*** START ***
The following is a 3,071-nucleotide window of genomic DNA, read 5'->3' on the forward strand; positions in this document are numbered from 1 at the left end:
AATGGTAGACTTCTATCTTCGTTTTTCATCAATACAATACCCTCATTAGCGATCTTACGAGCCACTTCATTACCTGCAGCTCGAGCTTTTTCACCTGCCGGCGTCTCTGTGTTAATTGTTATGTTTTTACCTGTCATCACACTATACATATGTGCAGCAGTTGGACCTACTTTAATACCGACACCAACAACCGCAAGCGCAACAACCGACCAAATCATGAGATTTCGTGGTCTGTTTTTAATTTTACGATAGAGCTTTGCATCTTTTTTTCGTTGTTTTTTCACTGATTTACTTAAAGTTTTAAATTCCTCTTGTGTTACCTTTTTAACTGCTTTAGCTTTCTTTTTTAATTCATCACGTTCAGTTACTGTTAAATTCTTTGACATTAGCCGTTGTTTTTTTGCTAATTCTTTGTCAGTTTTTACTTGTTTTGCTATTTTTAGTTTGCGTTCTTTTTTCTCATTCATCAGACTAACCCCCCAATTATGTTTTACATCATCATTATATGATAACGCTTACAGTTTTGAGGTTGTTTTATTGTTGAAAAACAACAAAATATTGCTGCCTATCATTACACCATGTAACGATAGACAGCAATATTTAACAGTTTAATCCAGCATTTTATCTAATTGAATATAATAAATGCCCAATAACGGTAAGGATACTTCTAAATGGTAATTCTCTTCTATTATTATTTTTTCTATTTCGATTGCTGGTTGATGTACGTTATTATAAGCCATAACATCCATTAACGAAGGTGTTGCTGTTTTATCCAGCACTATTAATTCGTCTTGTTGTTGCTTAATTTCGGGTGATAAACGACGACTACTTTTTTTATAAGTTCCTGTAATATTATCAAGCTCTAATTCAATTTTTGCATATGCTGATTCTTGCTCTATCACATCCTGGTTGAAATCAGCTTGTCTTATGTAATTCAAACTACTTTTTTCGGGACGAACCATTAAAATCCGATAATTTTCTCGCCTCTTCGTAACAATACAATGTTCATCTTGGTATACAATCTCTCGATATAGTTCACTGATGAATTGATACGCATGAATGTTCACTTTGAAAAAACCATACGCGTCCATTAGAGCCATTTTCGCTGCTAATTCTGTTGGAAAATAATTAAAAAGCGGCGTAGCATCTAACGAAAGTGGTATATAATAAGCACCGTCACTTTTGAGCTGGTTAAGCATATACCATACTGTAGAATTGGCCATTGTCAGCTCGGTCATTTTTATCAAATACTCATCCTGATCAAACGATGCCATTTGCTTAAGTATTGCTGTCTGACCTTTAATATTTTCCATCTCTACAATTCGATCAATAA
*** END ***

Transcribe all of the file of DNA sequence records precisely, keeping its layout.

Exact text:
The following is a 3,071-nucleotide window of genomic DNA, read 5'->3' on the forward strand; positions in this document are numbered from 1 at the left end:
AATGGTAGACTTCTATCTTCGTTTTTCATCAATACAATACCCTCATTAGCGATCTTACGAGCCACTTCATTACCTGCAGCTCGAGCTTTTTCACCTGCCGGCGTCTCTGTGTTAATTGTTATGTTTTTACCTGTCATCACACTATACATATGTGCAGCAGTTGGACCTACTTTAATACCGACACCAACAACCGCAAGCGCAACAACCGACCAAATCATGAGATTTCGTGGTCTGTTTTTAATTTTACGATAGAGCTTTGCATCTTTTTTTCGTTGTTTTTTCACTGATTTACTTAAAGTTTTAAATTCCTCTTGTGTTACCTTTTTAACTGCTTTAGCTTTCTTTTTTAATTCATCACGTTCAGTTACTGTTAAATTCTTTGACATTAGCCGTTGTTTTTTTGCTAATTCTTTGTCAGTTTTTACTTGTTTTGCTATTTTTAGTTTGCGTTCTTTTTTCTCATTCATCAGACTAACCCCCCAATTATGTTTTACATCATCATTATATGATAACGCTTACAGTTTTGAGGTTGTTTTATTGTTGAAAAACAACAAAATATTGCTGCCTATCATTACACCATGTAACGATAGACAGCAATATTTAACAGTTTAATCCAGCATTTTATCTAATTGAATATAATAAATGCCCAATAACGGTAAGGATACTTCTAAATGGTAATTCTCTTCTATTATTATTTTTTCTATTTCGATTGCTGGTTGATGTACGTTATTATAAGCCATAACATCCATTAACGAAGGTGTTGCTGTTTTATCCAGCACTATTAATTCGTCTTGTTGTTGCTTAATTTCGGGTGATAAACGACGACTACTTTTTTTATAAGTTCCTGTAATATTATCAAGCTCTAATTCAATTTTTGCATATGCTGATTCTTGCTCTATCACATCCTGGTTGAAATCAGCTTGTCTTATGTAATTCAAACTACTTTTTTCGGGACGAACCATTAAAATCCGATAATTTTCTCGCCTCTTCGTAACAATACAATGTTCATCTTGGTATACAATCTCTCGATATAGTTCACTGATGAATTGATACGCATGAATGTTCACTTTGAAAAAACCATACGCGTCCATTAGAGCCATTTTCGCTGCTAATTCTGTTGGAAAATAATTAAAAAGCGGCGTAGCATCTAACGAAAGTGGTATATAATAAGCACCGTCACTTTTGAGCTGGTTAAGCATATACCATACTGTAGAATTGGCCATTGTCAGCTCGGTCATTTTTATCAAATACTCATCCTGATCAAACGATGCCATTTGCTTAAGTATTGCTGTCTGACCTTTAATATTTTCCATCTCTACAATTCGATCAATAA